Then on Sunday I read this post by John Podhoretz and became hopelessly confused. Podhoretz is arguing that there are no good option for the Democrats when it comes to passing Obamacare and outlines the four bad options he sees. In the course of that outline he totally confused me with statements like:
The bill that has been voted out of the Senate committee for consideration of the full Senate... Republicans have enough votes to filibuster this bill. [snip]
The way to muscle this legislation into law is for the House to give up its bill, bring the Senate bill (after it’s passed with 51 votes) up for a vote, pass it, and have Obama sign it. [snip]
Even if the Senate does pass the bill through the 51-vote reconciliation process ...
I kept re-reading this and thinking that I must have missed something: Podhoretz seems unaware that the Senate has already passed a bill but surely that can’t be true. I finally decided that either Podhoretz was talking about some other Senate health care bill I was unaware of or there was some legal - not political - reason the House could not just pass the already-passed Senate bill.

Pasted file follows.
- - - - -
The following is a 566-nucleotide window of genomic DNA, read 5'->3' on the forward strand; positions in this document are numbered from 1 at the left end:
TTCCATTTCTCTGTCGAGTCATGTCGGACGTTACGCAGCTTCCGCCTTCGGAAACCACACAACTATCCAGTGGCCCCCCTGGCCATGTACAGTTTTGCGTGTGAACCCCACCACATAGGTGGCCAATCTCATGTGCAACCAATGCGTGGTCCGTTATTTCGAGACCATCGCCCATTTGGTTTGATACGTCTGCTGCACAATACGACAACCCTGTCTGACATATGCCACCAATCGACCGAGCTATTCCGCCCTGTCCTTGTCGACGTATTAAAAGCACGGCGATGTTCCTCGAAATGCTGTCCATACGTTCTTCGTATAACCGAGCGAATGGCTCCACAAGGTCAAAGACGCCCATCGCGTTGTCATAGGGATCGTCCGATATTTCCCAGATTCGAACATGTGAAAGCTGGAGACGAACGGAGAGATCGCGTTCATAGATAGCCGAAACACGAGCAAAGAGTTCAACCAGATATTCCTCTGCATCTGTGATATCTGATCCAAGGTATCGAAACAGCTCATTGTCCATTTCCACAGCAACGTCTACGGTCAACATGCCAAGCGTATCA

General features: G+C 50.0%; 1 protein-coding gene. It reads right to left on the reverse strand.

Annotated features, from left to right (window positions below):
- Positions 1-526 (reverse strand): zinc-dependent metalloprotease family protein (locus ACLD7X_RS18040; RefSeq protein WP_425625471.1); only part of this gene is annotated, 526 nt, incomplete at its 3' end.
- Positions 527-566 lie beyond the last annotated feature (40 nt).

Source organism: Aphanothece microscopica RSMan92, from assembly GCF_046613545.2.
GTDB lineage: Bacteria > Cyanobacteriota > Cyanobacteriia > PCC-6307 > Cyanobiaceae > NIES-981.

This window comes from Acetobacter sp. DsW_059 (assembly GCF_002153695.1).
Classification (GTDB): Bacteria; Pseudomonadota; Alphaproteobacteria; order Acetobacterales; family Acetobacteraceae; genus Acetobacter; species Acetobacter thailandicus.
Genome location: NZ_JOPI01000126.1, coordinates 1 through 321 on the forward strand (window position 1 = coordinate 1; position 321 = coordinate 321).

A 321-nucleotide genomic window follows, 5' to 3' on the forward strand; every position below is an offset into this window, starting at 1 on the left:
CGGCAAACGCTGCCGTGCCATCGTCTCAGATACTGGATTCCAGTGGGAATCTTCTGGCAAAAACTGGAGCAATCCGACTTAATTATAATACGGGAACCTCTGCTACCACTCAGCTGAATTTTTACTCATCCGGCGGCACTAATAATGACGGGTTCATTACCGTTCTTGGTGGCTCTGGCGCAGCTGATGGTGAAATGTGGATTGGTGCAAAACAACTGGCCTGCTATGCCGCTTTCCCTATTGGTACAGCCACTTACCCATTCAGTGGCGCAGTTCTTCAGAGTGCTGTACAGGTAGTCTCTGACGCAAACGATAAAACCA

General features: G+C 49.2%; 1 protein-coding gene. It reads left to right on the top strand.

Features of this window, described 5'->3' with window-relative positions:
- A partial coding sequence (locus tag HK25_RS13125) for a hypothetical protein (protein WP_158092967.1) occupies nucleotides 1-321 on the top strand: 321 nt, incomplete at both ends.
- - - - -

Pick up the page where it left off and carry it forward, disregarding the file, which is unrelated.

Then (thanks to Neo-neocon) I read Keith Hennessey and my confusion subsided. My understanding of the strategy is correct. You can read his detailed and useful explanation of the process here. It is pretty much as I understood although I had not really thought about - and love - his description of the “Byrd bath” necessary to avoid the Republicans raising points of order in order to derail the passage of the follow-up bill via reconciliation.
Thank you, Mr. Hennessey, for reassuring me I had not wandered into some alternate reality. Now if I could just figure out what I missed in Podhoretz’ post, all would be well.